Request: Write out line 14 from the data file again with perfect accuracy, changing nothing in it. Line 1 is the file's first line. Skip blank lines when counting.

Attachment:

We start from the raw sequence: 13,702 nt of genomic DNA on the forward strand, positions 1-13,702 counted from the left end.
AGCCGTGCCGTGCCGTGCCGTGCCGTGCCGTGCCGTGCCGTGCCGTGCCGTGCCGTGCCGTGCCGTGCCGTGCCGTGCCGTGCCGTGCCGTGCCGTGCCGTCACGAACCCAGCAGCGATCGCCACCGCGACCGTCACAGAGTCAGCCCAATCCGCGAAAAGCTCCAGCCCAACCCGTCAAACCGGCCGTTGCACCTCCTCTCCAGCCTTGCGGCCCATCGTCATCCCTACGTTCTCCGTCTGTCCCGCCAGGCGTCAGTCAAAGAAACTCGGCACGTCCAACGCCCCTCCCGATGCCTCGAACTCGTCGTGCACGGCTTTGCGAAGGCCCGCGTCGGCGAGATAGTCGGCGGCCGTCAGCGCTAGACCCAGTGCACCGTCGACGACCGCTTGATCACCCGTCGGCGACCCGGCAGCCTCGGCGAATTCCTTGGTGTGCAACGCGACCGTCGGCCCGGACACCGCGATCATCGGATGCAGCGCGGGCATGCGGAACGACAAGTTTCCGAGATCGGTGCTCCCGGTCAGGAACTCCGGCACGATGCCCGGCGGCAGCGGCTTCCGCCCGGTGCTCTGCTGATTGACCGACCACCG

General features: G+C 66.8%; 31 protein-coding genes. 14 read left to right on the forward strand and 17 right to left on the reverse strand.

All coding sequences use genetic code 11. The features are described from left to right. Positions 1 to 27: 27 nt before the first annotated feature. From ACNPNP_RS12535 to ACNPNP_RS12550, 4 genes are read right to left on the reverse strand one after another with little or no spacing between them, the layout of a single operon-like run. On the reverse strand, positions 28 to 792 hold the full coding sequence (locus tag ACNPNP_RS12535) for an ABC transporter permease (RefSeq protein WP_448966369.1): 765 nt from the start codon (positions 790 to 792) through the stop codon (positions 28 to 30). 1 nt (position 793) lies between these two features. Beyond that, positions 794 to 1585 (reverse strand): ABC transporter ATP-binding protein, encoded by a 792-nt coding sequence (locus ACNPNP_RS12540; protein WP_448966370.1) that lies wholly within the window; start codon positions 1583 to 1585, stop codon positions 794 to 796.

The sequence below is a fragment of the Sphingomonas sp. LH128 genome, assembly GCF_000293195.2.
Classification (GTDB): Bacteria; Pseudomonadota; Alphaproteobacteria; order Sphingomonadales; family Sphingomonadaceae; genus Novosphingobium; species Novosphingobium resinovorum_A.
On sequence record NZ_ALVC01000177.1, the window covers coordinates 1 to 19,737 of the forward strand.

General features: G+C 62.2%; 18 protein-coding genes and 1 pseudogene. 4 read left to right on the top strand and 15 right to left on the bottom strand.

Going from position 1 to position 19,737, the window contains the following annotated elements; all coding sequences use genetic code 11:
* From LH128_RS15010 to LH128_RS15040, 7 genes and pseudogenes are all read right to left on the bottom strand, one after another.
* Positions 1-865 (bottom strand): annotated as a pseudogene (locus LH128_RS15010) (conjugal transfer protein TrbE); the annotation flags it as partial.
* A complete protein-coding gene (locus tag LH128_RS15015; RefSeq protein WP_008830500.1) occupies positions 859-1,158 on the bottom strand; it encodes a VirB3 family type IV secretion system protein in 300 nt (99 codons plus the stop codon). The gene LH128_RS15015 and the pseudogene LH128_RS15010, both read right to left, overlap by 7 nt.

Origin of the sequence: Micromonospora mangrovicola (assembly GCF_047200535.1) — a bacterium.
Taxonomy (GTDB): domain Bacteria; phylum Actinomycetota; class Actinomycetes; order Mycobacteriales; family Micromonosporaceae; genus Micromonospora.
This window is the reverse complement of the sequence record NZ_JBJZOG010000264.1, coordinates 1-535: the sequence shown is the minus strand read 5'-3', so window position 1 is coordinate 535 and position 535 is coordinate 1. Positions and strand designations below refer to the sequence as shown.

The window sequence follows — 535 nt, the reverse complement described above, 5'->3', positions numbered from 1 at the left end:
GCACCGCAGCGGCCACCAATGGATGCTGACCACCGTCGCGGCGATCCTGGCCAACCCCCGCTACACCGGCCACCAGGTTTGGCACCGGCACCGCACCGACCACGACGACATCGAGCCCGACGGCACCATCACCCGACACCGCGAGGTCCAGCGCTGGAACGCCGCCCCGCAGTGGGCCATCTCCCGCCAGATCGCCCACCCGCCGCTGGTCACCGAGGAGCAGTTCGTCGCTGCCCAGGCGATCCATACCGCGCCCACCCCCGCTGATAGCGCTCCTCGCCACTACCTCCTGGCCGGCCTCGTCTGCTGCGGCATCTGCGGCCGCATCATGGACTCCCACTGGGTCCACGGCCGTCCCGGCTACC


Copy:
Taxonomy (GTDB): domain Bacteria; phylum Actinomycetota; class Actinomycetes; order Mycobacteriales; family Micromonosporaceae; genus Micromonospora.